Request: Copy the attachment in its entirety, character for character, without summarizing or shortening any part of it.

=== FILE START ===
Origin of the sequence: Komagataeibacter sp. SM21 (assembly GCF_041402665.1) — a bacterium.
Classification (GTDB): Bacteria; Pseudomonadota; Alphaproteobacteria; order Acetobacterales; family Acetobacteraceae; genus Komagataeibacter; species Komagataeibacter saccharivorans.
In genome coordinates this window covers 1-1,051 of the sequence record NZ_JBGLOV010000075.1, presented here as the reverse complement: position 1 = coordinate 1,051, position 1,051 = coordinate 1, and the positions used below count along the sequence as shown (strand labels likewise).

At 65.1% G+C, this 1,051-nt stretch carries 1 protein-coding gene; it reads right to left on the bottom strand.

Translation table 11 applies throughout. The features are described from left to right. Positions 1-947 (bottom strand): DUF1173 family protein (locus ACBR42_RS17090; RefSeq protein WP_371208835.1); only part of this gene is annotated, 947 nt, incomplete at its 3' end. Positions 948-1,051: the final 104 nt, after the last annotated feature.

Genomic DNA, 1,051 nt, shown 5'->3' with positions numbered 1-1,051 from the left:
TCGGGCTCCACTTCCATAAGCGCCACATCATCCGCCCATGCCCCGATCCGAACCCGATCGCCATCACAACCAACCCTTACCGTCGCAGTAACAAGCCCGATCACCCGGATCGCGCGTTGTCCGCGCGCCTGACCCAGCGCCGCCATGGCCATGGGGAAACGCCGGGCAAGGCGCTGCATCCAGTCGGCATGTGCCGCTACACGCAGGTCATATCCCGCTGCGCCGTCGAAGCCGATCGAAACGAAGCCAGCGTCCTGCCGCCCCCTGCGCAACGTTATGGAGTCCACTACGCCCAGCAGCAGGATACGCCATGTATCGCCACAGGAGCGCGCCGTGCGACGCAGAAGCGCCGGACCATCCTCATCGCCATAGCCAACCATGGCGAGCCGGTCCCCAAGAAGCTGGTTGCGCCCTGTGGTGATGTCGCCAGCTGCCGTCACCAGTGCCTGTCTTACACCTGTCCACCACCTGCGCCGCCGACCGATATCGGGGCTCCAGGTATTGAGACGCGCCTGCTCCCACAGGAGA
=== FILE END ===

Origin of the sequence: Komagataeibacter sp. SM21 (assembly GCF_041402665.1) — a bacterium.
Classification (GTDB): Bacteria; Pseudomonadota; Alphaproteobacteria; order Acetobacterales; family Acetobacteraceae; genus Komagataeibacter; species Komagataeibacter saccharivorans.
In genome coordinates this window covers 1-1,051 of the sequence record NZ_JBGLOV010000075.1, presented here as the reverse complement: position 1 = coordinate 1,051, position 1,051 = coordinate 1, and the positions used below count along the sequence as shown (strand labels likewise).

At 65.1% G+C, this 1,051-nt stretch carries 1 protein-coding gene; it reads right to left on the bottom strand.

Translation table 11 applies throughout. The features are described from left to right. Positions 1-947 (bottom strand): DUF1173 family protein (locus ACBR42_RS17090; RefSeq protein WP_371208835.1); only part of this gene is annotated, 947 nt, incomplete at its 3' end. Positions 948-1,051: the final 104 nt, after the last annotated feature.

Genomic DNA, 1,051 nt, shown 5'->3' with positions numbered 1-1,051 from the left:
TCGGGCTCCACTTCCATAAGCGCCACATCATCCGCCCATGCCCCGATCCGAACCCGATCGCCATCACAACCAACCCTTACCGTCGCAGTAACAAGCCCGATCACCCGGATCGCGCGTTGTCCGCGCGCCTGACCCAGCGCCGCCATGGCCATGGGGAAACGCCGGGCAAGGCGCTGCATCCAGTCGGCATGTGCCGCTACACGCAGGTCATATCCCGCTGCGCCGTCGAAGCCGATCGAAACGAAGCCAGCGTCCTGCCGCCCCCTGCGCAACGTTATGGAGTCCACTACGCCCAGCAGCAGGATACGCCATGTATCGCCACAGGAGCGCGCCGTGCGACGCAGAAGCGCCGGACCATCCTCATCGCCATAGCCAACCATGGCGAGCCGGTCCCCAAGAAGCTGGTTGCGCCCTGTGGTGATGTCGCCAGCTGCCGTCACCAGTGCCTGTCTTACACCTGTCCACCACCTGCGCCGCCGACCGATATCGGGGCTCCAGGTATTGAGACGCGCCTGCTCCCACAGGAGA